By Matthew Goldstein and Jennifer Ablan – Captains of finance like to portray themselves as humble entrepreneurs. One owner of a multi-billion-dollar hedge fund grumbled in the midst of the financial crisis that he has to worry not only about making trading decisions but also about “all the hassles that come with running a small business.”
Maybe it is just the ethos of Wall Street, where success is defined solely by who makes the most money, that makes it hard for financiers to feel they’ve wronged anyone. Some of the disconnect is simply a matter of lifestyle and the fact that the super wealthy really do live differently from everyone else.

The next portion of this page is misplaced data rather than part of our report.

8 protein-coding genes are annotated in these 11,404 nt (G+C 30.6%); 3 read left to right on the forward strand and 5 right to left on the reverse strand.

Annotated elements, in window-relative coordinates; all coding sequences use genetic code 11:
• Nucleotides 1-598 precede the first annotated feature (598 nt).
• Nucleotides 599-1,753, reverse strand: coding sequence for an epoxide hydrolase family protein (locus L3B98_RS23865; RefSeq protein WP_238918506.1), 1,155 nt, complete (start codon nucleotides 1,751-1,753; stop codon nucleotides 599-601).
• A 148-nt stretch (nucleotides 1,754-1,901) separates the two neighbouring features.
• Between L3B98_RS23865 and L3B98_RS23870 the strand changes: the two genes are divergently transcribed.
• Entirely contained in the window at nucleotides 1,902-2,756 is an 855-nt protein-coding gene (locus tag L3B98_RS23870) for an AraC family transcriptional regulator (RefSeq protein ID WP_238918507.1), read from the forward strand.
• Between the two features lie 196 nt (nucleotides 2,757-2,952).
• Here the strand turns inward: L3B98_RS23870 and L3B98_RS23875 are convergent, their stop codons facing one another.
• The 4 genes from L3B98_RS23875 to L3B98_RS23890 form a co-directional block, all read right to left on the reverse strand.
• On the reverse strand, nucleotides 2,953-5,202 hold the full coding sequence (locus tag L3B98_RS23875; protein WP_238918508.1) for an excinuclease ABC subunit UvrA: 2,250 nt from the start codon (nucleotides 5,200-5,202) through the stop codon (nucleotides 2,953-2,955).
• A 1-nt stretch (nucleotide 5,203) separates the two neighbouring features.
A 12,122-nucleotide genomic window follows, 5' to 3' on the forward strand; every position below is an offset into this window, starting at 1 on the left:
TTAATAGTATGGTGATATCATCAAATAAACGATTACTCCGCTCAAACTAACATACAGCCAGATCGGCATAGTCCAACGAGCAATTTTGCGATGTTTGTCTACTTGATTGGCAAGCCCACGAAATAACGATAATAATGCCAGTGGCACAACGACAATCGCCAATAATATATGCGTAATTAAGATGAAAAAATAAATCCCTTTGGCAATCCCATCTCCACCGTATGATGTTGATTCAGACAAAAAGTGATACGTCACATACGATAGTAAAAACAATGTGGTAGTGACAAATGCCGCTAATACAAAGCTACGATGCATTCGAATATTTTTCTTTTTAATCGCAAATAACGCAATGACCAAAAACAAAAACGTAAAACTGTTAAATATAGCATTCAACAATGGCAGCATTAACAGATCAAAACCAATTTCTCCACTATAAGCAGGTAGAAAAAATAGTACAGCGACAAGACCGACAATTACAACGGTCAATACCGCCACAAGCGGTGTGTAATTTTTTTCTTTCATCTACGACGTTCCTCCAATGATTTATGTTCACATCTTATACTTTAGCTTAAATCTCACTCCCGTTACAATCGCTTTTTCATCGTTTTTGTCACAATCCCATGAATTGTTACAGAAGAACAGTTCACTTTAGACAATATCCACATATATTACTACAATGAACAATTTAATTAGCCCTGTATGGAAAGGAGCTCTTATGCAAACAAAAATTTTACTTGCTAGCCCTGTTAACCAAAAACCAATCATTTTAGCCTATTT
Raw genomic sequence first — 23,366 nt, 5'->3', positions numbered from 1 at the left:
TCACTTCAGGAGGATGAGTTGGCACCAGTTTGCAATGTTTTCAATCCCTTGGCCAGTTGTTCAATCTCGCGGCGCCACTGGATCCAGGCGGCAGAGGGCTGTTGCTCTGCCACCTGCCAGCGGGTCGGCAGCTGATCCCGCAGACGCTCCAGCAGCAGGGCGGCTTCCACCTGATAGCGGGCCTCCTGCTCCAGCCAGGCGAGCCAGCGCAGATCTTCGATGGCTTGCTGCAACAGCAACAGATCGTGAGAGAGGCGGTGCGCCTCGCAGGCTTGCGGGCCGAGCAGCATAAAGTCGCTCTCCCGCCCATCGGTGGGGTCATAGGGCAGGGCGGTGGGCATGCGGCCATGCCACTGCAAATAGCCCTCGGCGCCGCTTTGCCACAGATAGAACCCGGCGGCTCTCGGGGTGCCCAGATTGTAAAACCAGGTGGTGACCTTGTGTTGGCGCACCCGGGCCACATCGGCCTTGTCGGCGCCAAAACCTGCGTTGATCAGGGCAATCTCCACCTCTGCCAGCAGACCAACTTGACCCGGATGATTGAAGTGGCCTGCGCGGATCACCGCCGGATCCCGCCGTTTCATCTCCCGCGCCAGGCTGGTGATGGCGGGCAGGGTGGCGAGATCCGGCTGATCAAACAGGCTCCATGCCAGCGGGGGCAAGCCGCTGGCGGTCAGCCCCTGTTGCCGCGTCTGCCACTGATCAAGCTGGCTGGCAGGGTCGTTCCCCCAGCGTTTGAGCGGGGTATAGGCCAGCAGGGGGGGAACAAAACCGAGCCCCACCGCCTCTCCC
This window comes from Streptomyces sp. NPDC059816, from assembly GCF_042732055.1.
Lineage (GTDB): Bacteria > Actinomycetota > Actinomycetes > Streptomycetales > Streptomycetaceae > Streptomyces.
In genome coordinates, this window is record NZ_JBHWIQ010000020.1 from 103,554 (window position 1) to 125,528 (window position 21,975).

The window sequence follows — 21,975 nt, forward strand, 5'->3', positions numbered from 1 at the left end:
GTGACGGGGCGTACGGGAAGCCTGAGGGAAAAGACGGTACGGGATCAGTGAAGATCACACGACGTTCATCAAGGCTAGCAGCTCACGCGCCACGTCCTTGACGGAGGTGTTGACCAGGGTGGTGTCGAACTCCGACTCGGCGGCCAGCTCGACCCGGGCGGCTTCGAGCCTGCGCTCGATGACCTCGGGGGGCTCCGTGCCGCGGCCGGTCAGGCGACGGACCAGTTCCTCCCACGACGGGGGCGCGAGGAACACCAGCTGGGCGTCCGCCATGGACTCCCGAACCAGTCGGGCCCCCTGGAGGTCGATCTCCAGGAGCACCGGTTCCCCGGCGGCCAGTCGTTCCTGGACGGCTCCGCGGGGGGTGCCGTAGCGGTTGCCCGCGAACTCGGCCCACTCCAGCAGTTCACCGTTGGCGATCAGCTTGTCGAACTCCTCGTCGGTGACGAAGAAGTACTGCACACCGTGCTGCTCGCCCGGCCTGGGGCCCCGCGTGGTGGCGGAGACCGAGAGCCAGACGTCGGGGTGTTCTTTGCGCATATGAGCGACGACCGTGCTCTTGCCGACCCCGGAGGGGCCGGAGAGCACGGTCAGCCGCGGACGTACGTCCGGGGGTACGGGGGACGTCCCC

“Our society was ripe for a convulsion about social justice, and Occupy Wall Street was the catalyst for that,” says former top Pacific Investment Management Co (PIMCO) executive Paul McCulley. more> http://twurl.nl/scop4j
- Occupy Wall Street Marks 2-Month Anniversary (theroot.com)
- Occupy Wall Street is Now Composting (thedailymeal.com)
- Occupy Wall Street Besieges Wall Street [Occupy Wall Street] (gawker.com)
- Thousands Participate In Occupy Wall Street Protests (npr.org)